Polarizers are a necessity for mid day shooting.
But there are other occasions when they're important.
I have both the Cokin set up for linear polarizers and a few circular polarizers for each lens.
I use the cir for mid day to get blue in the sky. On one occasion both the cir and linear were appropriate. That was at the Bonneville salt flats where the ground was absolute white and full of glare & the sky was bleached.
If you want a sunset and want to keep some detail in the foreground (rather than silhouettes) then a linear polarizer will help. I have a graduated Cokin that goes as dark as 3 stops (you can adjust to 1 or 2 stop).
But make sure you don't just slap either polarizer on and expect it to work; you have to adjust it, which is easy to do.
This is the best example I have of the value of linear polarizers. I got fog detail in the foreground while reducing the super glare of the sunset to get a definitive orb
My filter is on all the time. It protects my lens and does what a polarizing filter is supposed to do.
I think the most polarizing is the K&N versus stock paper argument.
This is something I have explored for years. Polarizing filters are a great tool for bringing blue skies into rich colors and not bleaching them out by over exposing. They also work great when shooting great bodies of water with glare and shine. Even sunsets. There is a bit of a science since wide angles, zoom lenses and fixed lenses, all react slightly different. You can turn the polirizer to an angle where you are pleased with the image. With a polarizer filter, you are in control. Promaster carries one that's made by Hoya, which is a Tokina company. It's a pretty darn good filter. Cokin, Tiffen, and B+W are also great. I have never had a B+W, but have heard they are the best from other collegues.
I'm sure if I looked I could find an example of a black sky somewhere in the great expanse of the Internet. They're usually shown in the photo mags in "what not to do" scenarios, too.
Just adding some additional thoughts on the discussion above. The black sky effect is particularly acute with super saturated high contrast transparency film coupled with extreme wide angle lenses (<20 mm). Super wide lenses also bring a whole host of issues regarding filter size, vignetting, etc. into play. I'm thinking of Fuji Velvia 50 specifically. I have no idea how the various digital sensors stack up against transparency film in terms of saturation and contrast. I'll see if I can find an example of what I'm talking about. I've probably shot a few over the years, but it's doubtful I kept the transparency (for obvious reasons ).
This isn't Velvia, it's a Canon 1Ds sensor, but it is a high contrast scene using a polarizer. I used this shot as an example of what happens to snow and skies with a polarizer in my photo class. You can see it's difficult to expose the sky, snow and highlight (edge of drift) correctly in one exposure. Had this been shot with Velvia, the sky would have been almost black. You can see the sky isn't really blue at all. The snow isn't purely white because it's reflecting the blue sky. Hope this helps.
Last edited by bricciphoto; 02-20-2008 at 02:35 PM.
If you don't mind, I'll give it a shot. I have a few photos that I think are examples of what you are talking about.
These are all shot with a 40D and a 10-22mm zoom. At the wide end, that's a 16mm equivalent (IOW very wide-angle). All shot with a B+W circular ploarizer.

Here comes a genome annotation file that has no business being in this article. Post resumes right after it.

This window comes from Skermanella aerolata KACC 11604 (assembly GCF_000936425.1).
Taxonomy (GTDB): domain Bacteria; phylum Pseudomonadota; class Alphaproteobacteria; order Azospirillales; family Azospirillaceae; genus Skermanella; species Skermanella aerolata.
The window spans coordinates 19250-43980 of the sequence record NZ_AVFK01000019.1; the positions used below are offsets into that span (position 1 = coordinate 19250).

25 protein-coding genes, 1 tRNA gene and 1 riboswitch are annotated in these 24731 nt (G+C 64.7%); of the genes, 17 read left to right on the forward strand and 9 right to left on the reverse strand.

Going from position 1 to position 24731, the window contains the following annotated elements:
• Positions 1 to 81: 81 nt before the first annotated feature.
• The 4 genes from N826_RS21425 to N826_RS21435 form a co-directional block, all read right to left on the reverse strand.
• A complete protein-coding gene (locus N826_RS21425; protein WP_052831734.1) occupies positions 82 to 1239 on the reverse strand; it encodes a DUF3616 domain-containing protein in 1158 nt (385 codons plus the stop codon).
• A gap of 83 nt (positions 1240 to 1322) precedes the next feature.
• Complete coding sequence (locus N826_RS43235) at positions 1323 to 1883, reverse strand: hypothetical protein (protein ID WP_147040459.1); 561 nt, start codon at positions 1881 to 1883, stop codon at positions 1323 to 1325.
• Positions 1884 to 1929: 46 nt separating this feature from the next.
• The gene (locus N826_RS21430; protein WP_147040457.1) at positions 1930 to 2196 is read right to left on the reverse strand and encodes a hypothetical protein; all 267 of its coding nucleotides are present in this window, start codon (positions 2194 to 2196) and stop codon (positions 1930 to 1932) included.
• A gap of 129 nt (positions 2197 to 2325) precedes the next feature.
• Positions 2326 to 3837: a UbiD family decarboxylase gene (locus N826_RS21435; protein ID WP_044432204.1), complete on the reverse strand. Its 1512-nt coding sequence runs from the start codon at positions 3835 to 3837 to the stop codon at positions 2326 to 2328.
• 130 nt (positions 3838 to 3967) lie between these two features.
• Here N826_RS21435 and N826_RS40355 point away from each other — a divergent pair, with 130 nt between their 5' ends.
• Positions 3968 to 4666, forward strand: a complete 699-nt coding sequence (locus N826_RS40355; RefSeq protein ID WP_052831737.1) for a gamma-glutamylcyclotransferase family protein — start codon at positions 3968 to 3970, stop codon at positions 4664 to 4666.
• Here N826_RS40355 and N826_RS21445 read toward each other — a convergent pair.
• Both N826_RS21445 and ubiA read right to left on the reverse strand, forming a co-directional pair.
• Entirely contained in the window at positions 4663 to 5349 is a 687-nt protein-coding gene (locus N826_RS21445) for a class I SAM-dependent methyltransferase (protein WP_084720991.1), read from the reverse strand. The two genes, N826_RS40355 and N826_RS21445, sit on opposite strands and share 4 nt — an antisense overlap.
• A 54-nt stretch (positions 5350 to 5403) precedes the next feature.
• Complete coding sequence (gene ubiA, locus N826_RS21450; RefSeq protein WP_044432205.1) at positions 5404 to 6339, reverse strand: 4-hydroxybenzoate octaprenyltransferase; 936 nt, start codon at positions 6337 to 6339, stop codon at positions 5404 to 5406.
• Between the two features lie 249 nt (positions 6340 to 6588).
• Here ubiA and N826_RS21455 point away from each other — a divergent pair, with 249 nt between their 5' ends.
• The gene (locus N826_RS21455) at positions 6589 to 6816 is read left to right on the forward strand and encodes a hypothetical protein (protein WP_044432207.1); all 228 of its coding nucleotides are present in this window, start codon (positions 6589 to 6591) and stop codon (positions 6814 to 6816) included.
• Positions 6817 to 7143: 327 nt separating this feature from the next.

The polarizer here is adjusted for maximum saturation of the sky. Clearly, it's too dark.
Roughly the same shot, backing off on the polarizer quite a bit. Sky is still unnaturally dark, but it is a more realistic photo.
Same thing: Too dark.
A change in orientation and in the adjustment of the polarizing filter, resulting in a more naturalistic image. Click for EXIF. The exposures in the first two are equivalent; in the second two, identical. The last two photos are underexposed, the LM being fooled a bit by the white rocket. Had I to do it again, I'd add +2/3 EV.
Vignetting (dark corners) is not apparent to me in any of these shots, but might be against a lighter background--modern lenses vignette quite a bit. Processing programs like LightRoom even have settings to deal with it.
Those are good examples Tom. Thanks for helping out!!!
Note the rocket in Tom's last two pics is fighting underexposure while the sky is less saturated (similar to my snow example above). This is very difficult shooting territory even for a pro as it's really pushing extremes into one exposure.
Here, this is Velvia and I'm pretty sure no filtration at the Bonneville Salt Flats. Yucky black sky. There's probably 7 stops difference from the top of the frame to the bottom--maybe more .
(Sorry for beating this nuance to death. )
Here's the same scene with a better exposure. Almost makes me want to go out and shoot some positive film again.
BTW, the photo with the white motorcycle seems to come out better with the polarizer than the black motorcycle.
Here is the similar view show with no filters at all. Compare to black sky above. I confess that I like this better.
One should be careful using a polarizing filter. As Ben said, it can turn your sky black. It can also over-saturate colors, causing then to become too dark, and can alter the colors. And, depending on the quality of the filter, it can reduce the crispness of the resulting image. I noted that my Hoya circular polarizer did reduce slightly the sharpness of the details on the motorcycle, such as the BMW roundel, and tends to make everything slightly greener. Perhaps I need a higher quality filter.
I see they can be pricey -- http://tinyurl.com/3cos3y